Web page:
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One in five parliamentarians across the world are women.

 

As per the recent data provided by Inter-parliamentary union, in average 19.5 per cent are women represented in the parliaments across the world. This means that 1 out of 5 parliamentarians is a female.

 

The Northern European countries registered the highest index of female involvement in the parliaments – 42 per cent; meantime the OSCE countries’ index is 22.6 per cent. The lowest percentage – only 11.3 per cent of women involvement in the parliaments is indexed in the Arabic countries.

 

Female representation in the Armenian National Assembly is 8.3%.

 

The Women in Politics 2012 report, produced by UN Women in conjunction with the Inter-Parliamentary Union (IPU), maps the progress of women’s political participation around the world in the past year. The report was presented in the beginning of March. The report shows that the number of elected women leaders of State and Governments has increased from eight in 2005 to 17 in 2012, accordingly, the number of women ministers also increased from 14.2 per cent in 2005 to 16.7 per cent today. The Scandinavian countries have the highest percentage of women ministers at 48.4 per cent, followed by the Americas at 21.4 per cent and sub-Saharan Africa at 20.4 per cent.

 

In the Armenian Government only 11 per cent are female. Perhaps this veracity deprives some of our political male leaders yell out that “We are not Africa”.

 

While presenting the report, Michelle Bachelet, the Executive Director of the UN Entity for Gender Equality and the Empowerment of Women (UN Women) highlighted the role of quotas to accelerate women’s political participation adding that more hands-on measures are needed to achieve significant progress on this issue. Quotas, the report reveals, have had a positive effect on increasing women’s involvement in politics. Out of the 59 countries that held elections last year, 17 of them had legislated quotas. In those countries, women gained 27 per cent of parliamentary seats compared to 16 per cent in countries without quotas.

 

As per the current quota functioning in Armenia, the proportional electoral lists should have not less than 20 per cent women representation, or as it is defined in the Election Code, “the number of representatives of each sex should not exceed 80 percent”.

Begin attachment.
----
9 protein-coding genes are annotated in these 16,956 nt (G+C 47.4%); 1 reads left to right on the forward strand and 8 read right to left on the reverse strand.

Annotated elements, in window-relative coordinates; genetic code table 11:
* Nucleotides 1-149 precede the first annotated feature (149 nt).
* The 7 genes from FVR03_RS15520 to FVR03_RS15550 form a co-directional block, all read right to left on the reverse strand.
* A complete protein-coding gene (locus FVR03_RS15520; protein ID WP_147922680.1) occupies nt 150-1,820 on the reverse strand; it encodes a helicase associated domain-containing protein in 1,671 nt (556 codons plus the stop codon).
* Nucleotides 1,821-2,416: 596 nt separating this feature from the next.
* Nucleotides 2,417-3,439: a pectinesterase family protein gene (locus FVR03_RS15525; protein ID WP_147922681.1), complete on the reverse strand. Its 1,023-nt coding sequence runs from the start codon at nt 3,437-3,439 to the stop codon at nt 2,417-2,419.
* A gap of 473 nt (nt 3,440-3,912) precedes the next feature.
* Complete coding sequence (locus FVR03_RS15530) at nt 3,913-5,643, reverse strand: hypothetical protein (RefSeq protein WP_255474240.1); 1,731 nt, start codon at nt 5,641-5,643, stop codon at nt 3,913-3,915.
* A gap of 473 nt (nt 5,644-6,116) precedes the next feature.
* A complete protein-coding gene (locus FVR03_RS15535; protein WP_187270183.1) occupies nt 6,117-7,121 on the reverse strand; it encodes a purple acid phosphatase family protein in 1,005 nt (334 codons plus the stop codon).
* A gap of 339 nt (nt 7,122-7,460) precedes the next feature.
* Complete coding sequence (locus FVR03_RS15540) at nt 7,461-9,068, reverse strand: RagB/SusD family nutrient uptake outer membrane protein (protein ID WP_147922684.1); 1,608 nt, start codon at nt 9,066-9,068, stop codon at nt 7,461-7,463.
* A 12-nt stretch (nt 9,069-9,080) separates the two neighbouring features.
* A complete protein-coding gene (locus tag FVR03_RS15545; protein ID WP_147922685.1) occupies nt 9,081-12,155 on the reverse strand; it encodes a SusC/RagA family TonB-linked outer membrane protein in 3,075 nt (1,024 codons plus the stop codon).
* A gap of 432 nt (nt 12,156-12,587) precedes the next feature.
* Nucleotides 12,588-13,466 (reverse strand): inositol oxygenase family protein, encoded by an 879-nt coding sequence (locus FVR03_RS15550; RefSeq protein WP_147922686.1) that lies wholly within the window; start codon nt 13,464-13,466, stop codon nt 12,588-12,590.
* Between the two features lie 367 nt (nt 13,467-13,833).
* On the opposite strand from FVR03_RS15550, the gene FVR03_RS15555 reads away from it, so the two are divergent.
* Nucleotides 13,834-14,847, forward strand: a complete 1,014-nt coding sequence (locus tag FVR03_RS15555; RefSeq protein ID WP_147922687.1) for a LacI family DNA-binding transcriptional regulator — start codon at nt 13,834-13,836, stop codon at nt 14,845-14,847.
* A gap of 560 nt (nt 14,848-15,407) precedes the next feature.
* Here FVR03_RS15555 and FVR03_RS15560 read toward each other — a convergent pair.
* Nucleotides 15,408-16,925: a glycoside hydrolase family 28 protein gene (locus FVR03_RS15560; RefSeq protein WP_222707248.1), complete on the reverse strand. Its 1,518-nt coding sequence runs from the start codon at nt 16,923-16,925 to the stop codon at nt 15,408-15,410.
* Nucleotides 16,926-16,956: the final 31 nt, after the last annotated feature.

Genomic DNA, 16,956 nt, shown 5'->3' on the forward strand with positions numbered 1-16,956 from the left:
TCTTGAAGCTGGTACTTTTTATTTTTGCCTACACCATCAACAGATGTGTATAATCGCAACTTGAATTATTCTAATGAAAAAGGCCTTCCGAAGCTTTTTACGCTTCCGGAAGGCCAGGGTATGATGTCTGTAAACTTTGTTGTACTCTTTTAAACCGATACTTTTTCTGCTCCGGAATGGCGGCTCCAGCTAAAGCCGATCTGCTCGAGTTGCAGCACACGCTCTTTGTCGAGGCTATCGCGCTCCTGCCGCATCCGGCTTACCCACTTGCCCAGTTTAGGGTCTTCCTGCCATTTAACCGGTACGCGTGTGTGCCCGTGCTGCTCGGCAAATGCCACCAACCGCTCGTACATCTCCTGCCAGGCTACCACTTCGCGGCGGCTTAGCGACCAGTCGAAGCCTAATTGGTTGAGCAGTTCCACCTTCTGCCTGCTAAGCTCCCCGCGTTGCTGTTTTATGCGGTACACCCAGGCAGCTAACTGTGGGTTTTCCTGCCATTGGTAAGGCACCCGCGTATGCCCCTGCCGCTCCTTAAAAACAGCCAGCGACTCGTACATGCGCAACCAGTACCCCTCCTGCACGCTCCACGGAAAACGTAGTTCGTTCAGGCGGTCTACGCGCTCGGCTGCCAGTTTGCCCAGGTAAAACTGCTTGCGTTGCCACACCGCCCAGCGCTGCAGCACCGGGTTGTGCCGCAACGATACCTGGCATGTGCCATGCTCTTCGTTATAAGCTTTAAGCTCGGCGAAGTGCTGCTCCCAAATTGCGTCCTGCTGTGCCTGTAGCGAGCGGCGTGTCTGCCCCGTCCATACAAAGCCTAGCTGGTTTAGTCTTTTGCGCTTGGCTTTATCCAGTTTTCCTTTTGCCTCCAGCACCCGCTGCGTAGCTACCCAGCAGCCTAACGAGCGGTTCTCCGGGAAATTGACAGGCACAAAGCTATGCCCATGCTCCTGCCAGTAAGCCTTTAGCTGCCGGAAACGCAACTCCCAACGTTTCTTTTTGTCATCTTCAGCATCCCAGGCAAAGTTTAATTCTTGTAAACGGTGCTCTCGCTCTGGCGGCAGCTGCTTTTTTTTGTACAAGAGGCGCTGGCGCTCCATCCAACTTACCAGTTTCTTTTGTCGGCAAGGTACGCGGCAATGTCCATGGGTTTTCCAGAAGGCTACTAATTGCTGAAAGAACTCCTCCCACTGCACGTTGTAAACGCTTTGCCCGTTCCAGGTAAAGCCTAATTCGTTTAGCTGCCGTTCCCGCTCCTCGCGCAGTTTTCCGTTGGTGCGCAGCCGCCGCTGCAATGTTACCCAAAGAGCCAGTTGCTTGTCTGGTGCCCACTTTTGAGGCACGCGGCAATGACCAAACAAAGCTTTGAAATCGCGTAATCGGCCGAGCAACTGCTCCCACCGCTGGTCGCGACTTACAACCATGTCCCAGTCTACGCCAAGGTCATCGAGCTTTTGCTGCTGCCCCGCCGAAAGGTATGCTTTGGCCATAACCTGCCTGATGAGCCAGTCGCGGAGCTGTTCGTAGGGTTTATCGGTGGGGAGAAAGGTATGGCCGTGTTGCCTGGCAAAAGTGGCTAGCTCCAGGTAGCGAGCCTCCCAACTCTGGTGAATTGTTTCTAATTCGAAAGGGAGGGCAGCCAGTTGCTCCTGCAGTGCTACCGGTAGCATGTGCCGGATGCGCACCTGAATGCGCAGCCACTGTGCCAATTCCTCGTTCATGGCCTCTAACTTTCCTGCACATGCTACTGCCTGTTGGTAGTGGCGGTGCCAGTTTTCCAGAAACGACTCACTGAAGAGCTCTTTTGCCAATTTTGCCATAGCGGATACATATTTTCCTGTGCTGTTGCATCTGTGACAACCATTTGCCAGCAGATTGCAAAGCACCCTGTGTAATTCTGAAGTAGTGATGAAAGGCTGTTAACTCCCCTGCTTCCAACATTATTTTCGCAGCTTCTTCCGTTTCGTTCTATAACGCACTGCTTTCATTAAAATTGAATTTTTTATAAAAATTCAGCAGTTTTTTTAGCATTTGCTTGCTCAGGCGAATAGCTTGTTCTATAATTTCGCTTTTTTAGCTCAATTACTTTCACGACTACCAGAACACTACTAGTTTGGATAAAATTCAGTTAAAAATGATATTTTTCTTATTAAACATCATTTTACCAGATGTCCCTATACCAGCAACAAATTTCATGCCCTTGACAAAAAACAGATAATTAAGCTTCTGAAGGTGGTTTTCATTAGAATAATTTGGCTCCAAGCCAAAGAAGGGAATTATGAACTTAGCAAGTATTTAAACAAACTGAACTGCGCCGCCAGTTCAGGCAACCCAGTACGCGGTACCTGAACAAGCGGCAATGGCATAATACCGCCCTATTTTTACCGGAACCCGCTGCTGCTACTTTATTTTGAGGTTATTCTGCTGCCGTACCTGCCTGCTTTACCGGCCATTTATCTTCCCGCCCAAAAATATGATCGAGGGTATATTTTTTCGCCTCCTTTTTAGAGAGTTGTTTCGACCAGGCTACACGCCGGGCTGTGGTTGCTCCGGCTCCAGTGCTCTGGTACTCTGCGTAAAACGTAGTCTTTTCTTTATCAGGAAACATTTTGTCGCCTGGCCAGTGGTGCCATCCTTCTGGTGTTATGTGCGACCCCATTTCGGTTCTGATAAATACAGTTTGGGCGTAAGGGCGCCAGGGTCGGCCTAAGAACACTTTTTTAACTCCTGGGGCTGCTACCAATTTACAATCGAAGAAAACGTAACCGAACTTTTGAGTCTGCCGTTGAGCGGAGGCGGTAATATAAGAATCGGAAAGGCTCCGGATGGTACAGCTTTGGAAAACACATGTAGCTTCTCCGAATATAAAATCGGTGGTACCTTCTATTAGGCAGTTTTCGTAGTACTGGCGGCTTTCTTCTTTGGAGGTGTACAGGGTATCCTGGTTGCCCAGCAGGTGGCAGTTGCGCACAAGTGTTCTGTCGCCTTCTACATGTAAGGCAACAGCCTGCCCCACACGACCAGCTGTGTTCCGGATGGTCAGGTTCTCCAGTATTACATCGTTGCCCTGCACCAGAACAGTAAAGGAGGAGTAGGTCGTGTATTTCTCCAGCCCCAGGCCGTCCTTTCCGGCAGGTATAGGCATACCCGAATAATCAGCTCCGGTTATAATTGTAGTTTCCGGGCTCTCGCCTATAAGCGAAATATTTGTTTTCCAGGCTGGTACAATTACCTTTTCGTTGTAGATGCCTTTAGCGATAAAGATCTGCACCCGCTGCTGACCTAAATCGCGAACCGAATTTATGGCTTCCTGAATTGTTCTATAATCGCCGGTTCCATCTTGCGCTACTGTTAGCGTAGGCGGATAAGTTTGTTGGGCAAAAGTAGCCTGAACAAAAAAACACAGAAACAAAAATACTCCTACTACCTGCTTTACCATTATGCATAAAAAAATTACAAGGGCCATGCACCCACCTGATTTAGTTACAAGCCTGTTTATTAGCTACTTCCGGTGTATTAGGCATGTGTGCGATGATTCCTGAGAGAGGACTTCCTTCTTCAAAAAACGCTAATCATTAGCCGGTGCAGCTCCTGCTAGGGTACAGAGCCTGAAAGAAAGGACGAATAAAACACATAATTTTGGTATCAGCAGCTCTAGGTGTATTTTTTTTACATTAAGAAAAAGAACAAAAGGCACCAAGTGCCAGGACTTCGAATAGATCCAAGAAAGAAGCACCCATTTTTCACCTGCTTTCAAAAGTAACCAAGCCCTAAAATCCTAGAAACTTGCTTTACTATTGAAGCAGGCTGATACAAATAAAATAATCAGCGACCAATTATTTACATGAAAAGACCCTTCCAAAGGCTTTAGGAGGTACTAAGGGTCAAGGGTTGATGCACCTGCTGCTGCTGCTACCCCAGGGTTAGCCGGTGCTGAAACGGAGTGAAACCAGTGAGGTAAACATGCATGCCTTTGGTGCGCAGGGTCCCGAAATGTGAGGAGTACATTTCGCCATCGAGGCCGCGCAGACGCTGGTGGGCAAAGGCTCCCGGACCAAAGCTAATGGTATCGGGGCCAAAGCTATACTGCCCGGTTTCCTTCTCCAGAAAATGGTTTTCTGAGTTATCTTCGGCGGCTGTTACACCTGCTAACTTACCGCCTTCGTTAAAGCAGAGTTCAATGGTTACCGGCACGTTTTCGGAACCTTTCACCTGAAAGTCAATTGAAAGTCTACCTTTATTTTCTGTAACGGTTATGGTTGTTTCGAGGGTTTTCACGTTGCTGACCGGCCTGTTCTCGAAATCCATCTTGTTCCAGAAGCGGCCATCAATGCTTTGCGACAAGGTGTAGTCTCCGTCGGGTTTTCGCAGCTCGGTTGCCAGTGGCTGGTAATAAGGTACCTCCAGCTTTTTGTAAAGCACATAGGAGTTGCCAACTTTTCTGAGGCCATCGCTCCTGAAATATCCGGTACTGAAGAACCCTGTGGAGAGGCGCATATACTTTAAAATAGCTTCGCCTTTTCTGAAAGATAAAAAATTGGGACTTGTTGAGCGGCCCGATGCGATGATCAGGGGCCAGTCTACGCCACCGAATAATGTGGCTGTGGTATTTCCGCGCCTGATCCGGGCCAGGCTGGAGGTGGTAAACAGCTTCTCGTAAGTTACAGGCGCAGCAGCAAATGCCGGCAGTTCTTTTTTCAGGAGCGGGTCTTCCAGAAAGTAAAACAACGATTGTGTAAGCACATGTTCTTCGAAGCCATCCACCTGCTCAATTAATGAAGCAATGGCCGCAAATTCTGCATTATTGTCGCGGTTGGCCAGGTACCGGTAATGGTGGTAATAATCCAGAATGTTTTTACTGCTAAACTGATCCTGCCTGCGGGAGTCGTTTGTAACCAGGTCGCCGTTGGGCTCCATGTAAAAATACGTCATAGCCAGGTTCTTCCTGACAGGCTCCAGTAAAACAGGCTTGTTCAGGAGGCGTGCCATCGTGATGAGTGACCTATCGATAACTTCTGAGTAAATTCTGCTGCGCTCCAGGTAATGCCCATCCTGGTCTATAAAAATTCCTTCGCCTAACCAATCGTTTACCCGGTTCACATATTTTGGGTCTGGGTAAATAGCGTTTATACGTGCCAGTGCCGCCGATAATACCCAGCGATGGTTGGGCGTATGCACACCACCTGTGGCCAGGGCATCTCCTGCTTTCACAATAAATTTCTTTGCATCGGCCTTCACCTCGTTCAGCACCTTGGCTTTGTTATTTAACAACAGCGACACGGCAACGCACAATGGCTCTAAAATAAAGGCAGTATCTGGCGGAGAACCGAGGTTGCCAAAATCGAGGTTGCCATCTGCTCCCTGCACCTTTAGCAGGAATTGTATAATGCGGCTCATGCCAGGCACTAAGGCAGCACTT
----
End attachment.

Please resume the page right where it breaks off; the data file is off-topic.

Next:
“Today I call for stronger commitment by leaders to increase women’s participation in politics,” said Michelle Bachelet during a press conference in New York. “I encourage countries to use quotas to expand women’s participation in parliament,” she said. “It is also good to open public debate about the right of women to take part in government and to hold public office. Democracy grows stronger with the full and equal participation of women,” she added.

 

“UN Women will support women’s movements, work with parliaments to amend laws to include gender equality perspectives, and support reforms of electoral laws to facilitate the incorporation of women in elections as voters and candidates,” Ms. Bachelet said, adding that the agency will advise on the adoption of laws that include the quota system, support the training of women candidates, and work with governments to mainstream gender in ministries.

 

Abdelwahad Radi, President of the IPU, echoed Ms. Bachelet’s remarks, stating that the joint report demonstrates that there is still too little participation from women in politics. “It’s essential for all countries to make every effort possible and necessary and to take every opportunity provided to guarantee significant participation of women in politics,” he said.

 

The IPU research indicates that greater number of women representation in the parliament leads to greater emphasis on children rights issues. Likewise the systems created to support women’s rights have a positive impact on children’s rights protection.

 

The World experience of parliamentarism proved that if less than 10 per cent of women are involved in the legislative structure, the adoption of laws on child protection and various social issues is being hindered.

 

To influence and impact the decision making culture, to change the rules of the political game and to make the policy more humane will become possible only if 25-30 per cent women are represented in the parliament.

 

T.H.

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